5 Signs You're an Independent Voter

Are You a Member of the Largest Voting Bloc in the United States?

Independent voters account for about four out of every 10 Americans and together make up a larger voting bloc than Republicans or Democrats. The number of independent voters, or swing voters, in the United States has risen steadily in recent decades. 

So how do you know if you're an independent voter?

Related Story: What is a Swing State?

The most obvious answer is that you're not registered as either a Republican or Democrat because you don't identify with either major party.

But it's a little more complicated than that.

Here's a look at some of the most common characteristics of swing voters in the United States.

Related Story: 5 Most Successful Independent Presidential Candidates in U.S. History

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You Distrust Republicans and Democrats ...

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The primary characteristic running through independent voters is their strong distrust of both major parties. Most independent voters say they're unaffiliated with either the Republicans or Democrats because “both parties care more about special interests than about average Americans,” according to research conducted by the Pew Research Center for the People & The Press.

As the Gallup organization stated in 2014: "The rise in political independence is likely an outgrowth of Americans' record or near-record negative views of the two major U.S. parties, of Congress, and their low level of trust in government more generally."

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... But You Still Identify Somewhat With a Major Party

Most independents say they still "lean" Republican or Democrat, according to Gallup. "The majority of Independent voters have political opinions that align with one of the two major parties at least as well as party members," wrote Kimberley Norman and Zachary Zundel​ of the University of Chicago's Harris School of Public Policy.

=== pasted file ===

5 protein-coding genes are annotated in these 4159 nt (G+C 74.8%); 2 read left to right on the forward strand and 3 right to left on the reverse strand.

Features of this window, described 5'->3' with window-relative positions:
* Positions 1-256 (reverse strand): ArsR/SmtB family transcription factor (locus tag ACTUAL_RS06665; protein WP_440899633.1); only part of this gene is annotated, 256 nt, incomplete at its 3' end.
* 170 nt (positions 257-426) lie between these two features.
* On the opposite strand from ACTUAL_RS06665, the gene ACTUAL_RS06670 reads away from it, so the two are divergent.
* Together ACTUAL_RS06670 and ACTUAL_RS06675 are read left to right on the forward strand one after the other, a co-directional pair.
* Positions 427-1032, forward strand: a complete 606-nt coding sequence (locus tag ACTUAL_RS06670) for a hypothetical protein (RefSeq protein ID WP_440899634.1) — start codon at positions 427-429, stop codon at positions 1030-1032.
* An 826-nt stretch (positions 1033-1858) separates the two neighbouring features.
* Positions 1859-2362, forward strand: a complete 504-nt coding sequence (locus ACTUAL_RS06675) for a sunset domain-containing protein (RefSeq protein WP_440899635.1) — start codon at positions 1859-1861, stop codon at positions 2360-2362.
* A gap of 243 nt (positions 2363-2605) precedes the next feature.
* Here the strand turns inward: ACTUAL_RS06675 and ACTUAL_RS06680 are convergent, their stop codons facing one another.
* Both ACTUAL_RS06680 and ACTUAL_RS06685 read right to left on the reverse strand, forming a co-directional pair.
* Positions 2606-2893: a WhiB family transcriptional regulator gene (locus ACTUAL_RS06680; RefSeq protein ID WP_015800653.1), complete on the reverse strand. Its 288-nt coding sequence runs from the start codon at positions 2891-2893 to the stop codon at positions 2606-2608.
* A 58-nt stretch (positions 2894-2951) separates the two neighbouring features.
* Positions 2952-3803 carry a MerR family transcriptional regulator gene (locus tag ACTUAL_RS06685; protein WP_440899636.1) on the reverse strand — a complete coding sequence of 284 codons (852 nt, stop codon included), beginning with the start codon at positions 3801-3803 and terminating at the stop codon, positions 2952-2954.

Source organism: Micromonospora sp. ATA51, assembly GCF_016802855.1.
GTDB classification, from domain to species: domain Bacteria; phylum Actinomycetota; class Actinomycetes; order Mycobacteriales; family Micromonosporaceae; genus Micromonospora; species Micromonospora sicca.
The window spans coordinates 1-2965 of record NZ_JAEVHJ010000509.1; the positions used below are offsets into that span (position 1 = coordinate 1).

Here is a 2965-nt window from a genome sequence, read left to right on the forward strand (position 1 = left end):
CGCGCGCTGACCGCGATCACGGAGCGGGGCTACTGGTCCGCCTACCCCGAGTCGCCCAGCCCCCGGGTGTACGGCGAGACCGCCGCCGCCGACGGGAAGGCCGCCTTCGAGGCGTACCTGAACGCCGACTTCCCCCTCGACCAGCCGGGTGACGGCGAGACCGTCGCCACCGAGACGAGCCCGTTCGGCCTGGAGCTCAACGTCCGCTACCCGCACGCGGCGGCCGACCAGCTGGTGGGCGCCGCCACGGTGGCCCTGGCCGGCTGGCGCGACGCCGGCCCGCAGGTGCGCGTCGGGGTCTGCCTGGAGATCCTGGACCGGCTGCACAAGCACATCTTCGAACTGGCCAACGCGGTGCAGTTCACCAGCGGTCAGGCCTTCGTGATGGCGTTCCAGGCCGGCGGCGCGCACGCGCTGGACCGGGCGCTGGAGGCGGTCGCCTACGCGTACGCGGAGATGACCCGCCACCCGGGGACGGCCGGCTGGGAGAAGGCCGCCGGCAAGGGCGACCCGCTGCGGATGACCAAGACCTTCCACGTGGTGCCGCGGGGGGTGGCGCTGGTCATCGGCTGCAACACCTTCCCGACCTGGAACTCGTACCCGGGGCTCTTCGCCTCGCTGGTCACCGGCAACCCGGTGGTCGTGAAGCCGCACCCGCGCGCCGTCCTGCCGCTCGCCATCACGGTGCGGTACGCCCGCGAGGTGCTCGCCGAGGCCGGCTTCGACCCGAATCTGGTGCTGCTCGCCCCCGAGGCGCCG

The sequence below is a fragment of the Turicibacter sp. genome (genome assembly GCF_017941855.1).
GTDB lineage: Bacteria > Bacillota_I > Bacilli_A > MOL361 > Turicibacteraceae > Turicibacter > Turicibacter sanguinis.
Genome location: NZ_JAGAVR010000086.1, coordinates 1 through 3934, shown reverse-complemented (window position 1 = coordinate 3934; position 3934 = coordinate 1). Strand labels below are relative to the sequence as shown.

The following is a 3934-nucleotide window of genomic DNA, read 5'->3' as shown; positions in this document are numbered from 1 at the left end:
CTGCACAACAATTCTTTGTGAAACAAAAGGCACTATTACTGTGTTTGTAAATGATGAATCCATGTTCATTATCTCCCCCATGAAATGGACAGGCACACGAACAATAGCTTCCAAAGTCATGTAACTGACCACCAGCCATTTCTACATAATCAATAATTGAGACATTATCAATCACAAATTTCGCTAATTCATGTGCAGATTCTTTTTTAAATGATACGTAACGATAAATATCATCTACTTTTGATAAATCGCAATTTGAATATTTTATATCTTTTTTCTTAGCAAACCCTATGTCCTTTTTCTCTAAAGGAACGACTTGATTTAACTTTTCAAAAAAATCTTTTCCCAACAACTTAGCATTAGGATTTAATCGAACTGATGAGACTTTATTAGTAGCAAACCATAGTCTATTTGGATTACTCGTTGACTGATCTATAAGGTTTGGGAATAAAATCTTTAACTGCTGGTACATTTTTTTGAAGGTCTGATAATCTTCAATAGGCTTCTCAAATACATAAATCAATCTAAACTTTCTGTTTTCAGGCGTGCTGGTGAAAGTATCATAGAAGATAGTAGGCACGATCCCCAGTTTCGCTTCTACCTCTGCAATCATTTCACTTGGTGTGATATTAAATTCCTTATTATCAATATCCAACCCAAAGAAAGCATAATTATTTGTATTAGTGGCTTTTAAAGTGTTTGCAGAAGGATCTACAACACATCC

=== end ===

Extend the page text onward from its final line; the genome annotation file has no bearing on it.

The researchers found that many independents who leaned toward a party felt strongly about their opinions, in many cases that "the Republicans and Democrats had strayed too far from their historic values," wrote Amy Walter in The Cook Political Report.

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You're Turned Off By Negative Ads

Negative political ads are a fact of political life, campaign consultants will tell you, because they work. Candidates wouldn't spend tens of millions of dollars every election cycle on negative advertising if they didn't work.

Related StoryWhy Political Ads Now Come With Disclaimers

But here's the thing: Negative ads actually have the opposite effect on independent voters.

"Independents are more turned off than partisan voters by negative campaign ads and are more likely to say they want more substantive discussions from the candidates and the media," Linda Killian, a senior scholar at the Woodrow Wilson Center for Scholars and author of “The Swing Vote: The Untapped Power of Independents,” wrote in The Washington Post. "Independents take voting seriously but are less moved by partisan appeals."

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You're Liberal on Social Issues

When it comes to social issues such as abortion rights and gay marriage, more independents align themselves with liberals and Democrats than they do with Republicans. In a 2014 survey, the Pew Center found that 45 percent of independent voters favored allowing gays and lesbians to get married. Only 20 percent of Republicans supported gay marriage.

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You're Centrist or Conservative on Fiscal Issues

More independents align themselves with Republicans than Democrats when it comes to taxes and spending, according to opinion polls. In the 2014 midterm elections, for example, two-thirds of independent voters said the national debt was among the top three most-important issues. That's higher than among Democrats and liberals.

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Your Citation
Murse, Tom. "5 Signs You're an Independent Voter." ThoughtCo, Aug. 23, 2016, thoughtco.com/signs-youre-an-independent-voter-3367692. Murse, Tom. (2016, August 23). 5 Signs You're an Independent Voter. Retrieved from https://www.thoughtco.com/signs-youre-an-independent-voter-3367692 Murse, Tom. "5 Signs You're an Independent Voter." ThoughtCo. https://www.thoughtco.com/signs-youre-an-independent-voter-3367692 (accessed December 12, 2017).